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I like to write documentation

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VICTOR: I like to write documentation.

CHORUS: Hello, Victor!

Southland Paper mill, Kraft (chemical) pulp used in making newsprint, Lufkin, Texas (LOC)

There it is. I have admitted it. Yes, like most programmers having suffered under heavy waterfall-like development processes, I still prefer running software over documentation. But whenever I get to work on a project with an existing code base, I really like to have some document that explains the most important concepts, the decisions and the influences, which lead to theses decisions. And I do not mean a reference documentation, like JavaDoc. That is helpful (if done right) but you need to understand the code base before a reference documentation can help you.

Even more important, when I am starting a new project, writing something down helps me to clarify things in my own mind. And giving these drafts to other people makes it easier for them to spot the gaps in my reasoning. If I only have some pictures and scribbles on paper, I can wiggle myself out of the tough spot with eloquence (or what I consider eloquence) and some hand weaving. I am good at that.

Writing forces me to think things through. And writing it down with a reader in mind helps me get the priorities right. I once had a summer “job” where I had to explain board games to other people. As fun as that sounds, explaining games really is a good training to tell the important things first, to put yourself in someone else’s shoes. I still think this experience helped me become better at communicating – but writing is still a challenge.

When to write

We may discuss, when we should write documentation. I still prefer to write most of it after the implementation. Because then I am quite sure to get it right. But if there are multiple parties (vendors) involved or if it is part of a proposal, it has to be written before the implementation starts. You may call that “specification”, but for me it still is a kind of documentation or it should become part of the documentation.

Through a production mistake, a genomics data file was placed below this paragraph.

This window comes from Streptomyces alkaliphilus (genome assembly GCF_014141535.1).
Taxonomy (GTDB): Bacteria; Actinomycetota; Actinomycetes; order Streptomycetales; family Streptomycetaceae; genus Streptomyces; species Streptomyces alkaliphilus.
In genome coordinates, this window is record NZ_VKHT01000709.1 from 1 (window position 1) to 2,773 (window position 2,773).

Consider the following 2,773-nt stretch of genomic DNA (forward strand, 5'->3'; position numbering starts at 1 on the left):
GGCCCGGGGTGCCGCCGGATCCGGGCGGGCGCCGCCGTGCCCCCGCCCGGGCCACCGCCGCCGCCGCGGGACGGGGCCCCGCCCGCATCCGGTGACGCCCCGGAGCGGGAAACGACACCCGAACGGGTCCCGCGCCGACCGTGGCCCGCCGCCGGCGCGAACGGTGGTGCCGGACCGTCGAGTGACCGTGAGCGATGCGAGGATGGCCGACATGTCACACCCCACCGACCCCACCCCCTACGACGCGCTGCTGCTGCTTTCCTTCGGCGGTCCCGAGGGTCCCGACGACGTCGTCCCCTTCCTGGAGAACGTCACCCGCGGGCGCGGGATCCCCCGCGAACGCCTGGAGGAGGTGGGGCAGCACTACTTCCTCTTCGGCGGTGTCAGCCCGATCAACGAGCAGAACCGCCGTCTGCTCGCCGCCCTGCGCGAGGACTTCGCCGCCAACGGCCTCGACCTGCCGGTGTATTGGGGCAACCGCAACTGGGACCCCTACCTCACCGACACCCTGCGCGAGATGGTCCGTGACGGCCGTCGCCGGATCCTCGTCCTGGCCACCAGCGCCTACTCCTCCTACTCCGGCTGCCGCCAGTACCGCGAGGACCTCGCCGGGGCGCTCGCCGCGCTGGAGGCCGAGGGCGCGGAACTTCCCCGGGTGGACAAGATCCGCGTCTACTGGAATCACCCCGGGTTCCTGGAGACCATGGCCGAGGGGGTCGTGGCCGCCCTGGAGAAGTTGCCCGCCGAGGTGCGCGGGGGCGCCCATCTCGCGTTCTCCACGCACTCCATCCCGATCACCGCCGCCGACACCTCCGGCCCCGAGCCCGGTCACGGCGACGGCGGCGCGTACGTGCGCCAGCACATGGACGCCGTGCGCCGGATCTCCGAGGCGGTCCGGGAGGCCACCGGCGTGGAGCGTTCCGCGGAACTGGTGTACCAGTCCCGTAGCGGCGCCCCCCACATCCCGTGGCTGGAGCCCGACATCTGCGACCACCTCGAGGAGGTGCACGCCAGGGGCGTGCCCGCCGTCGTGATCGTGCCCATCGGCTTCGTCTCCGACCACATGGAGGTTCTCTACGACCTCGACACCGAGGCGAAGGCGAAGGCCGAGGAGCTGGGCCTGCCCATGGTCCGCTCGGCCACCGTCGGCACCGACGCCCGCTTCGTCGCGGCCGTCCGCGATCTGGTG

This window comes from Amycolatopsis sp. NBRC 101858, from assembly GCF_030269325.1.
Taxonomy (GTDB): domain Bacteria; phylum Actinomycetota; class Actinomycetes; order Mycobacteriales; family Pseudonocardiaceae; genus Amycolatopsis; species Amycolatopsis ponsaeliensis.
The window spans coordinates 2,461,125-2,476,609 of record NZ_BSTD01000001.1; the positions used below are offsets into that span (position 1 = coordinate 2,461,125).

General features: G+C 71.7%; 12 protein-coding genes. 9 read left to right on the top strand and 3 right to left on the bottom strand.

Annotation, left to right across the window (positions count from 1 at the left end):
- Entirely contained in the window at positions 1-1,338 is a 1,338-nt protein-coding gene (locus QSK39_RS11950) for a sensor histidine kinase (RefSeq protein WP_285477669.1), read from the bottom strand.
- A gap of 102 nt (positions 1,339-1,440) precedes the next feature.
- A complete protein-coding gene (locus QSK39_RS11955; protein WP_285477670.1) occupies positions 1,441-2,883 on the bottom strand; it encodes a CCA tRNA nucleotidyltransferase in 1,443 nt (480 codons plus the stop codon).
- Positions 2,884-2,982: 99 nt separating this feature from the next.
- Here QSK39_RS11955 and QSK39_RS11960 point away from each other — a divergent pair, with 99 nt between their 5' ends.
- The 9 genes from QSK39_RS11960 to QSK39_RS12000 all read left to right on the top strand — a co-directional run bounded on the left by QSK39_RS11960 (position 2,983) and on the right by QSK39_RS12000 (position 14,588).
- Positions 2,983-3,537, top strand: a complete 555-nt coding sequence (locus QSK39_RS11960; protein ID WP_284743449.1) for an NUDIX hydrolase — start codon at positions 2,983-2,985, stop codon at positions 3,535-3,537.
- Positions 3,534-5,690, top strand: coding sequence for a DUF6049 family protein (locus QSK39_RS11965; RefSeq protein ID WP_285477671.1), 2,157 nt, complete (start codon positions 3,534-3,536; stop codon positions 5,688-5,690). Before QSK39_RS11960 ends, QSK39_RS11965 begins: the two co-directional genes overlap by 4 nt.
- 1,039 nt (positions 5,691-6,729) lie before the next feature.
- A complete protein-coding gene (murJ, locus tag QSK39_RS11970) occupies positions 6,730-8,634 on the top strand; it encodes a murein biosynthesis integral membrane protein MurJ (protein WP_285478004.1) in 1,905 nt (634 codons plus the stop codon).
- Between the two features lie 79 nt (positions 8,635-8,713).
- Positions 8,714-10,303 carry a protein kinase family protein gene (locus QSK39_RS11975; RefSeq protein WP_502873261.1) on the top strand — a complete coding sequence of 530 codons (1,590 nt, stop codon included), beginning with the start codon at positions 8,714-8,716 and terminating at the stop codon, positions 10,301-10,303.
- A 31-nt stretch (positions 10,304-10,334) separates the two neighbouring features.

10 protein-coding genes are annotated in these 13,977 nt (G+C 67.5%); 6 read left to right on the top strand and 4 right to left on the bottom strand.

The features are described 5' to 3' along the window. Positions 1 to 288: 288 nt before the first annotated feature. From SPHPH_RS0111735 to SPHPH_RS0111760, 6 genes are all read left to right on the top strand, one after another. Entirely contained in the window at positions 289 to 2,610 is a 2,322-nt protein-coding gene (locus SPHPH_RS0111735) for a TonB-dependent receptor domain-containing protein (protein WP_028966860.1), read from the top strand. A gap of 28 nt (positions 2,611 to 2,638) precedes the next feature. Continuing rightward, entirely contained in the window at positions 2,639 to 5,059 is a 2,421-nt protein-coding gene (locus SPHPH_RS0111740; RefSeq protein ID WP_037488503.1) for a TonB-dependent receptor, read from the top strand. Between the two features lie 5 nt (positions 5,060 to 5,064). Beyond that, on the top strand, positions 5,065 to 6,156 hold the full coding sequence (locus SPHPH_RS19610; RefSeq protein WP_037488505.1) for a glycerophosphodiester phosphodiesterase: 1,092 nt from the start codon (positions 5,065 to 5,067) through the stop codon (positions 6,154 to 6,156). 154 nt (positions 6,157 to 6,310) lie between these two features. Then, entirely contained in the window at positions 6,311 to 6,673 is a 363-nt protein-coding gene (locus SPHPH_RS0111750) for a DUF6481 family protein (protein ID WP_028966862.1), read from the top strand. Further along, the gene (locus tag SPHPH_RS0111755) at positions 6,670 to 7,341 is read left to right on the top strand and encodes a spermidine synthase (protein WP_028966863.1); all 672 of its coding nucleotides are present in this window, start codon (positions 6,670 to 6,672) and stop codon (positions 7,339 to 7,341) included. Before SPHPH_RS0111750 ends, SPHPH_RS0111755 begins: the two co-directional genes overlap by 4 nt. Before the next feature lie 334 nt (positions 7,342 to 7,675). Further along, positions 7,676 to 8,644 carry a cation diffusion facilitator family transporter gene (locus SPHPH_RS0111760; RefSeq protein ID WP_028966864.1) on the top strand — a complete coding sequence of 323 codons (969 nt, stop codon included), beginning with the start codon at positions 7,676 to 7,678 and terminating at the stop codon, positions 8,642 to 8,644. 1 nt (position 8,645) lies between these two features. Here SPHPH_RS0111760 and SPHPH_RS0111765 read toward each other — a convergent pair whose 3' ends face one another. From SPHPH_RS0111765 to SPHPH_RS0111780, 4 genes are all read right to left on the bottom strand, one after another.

Which tool(s) to choose

Text-Style, off Brick Lane, East London

Now that’s where things get difficult. I do not know. This is one reason, why I am writing this piece. If I write everything alone, but someone else must be able to edit it, I still propose Microsoft Word (TM). Yes, it still has its quirks (never use a floating text frame. Never!). If the document is mostly text, I really love MultiMarkdown. It is fast and simple to write (even on my iPad, like now). Being able to get beautiful documents in LaTeX is one of the major advantages.

But. But MultiMarkDown has only that many supported styles. What if I need a style for Shell output, and a style for class and method names inside a paragraph, etc. I can use “native” markup in LaTeX or HTML. But not for both. And it makes the readability of the text I am writing much more difficult. The beauty of (Multi-)MarkDown gets lost, if there is too much markup in there.

I cold still switch over to LaTeX. But here comes the rub: Not too many people are willing to switch with me. In many projects it has to be Word. I might be able to sell MultiMarkDown but not LaTeX (not to mention DocBook, which is really awful).

The biggest problem with Word: Merging.

You can get around many problems with Word, if you force everyone to only use styles. No manual formatting! You can even mark every manually formatted text.

But if you have to write a larger document with multiple contributors it gets really difficult. Merging in Word got better, but nothing compares to a really good editor that is capable of supporting a three-way-merge. Sigh.

I recently came across Ulysses, which sounds exactly like what I was looking for. You can add your own styles (you just have to define the delimiters and the transformation into LaTeX and HTML). You can even create Word documents (but without styles). … if only there were a Windows version.

I am currently thinking of extending MultiMarkDown, but I still hope someone has a better solution …

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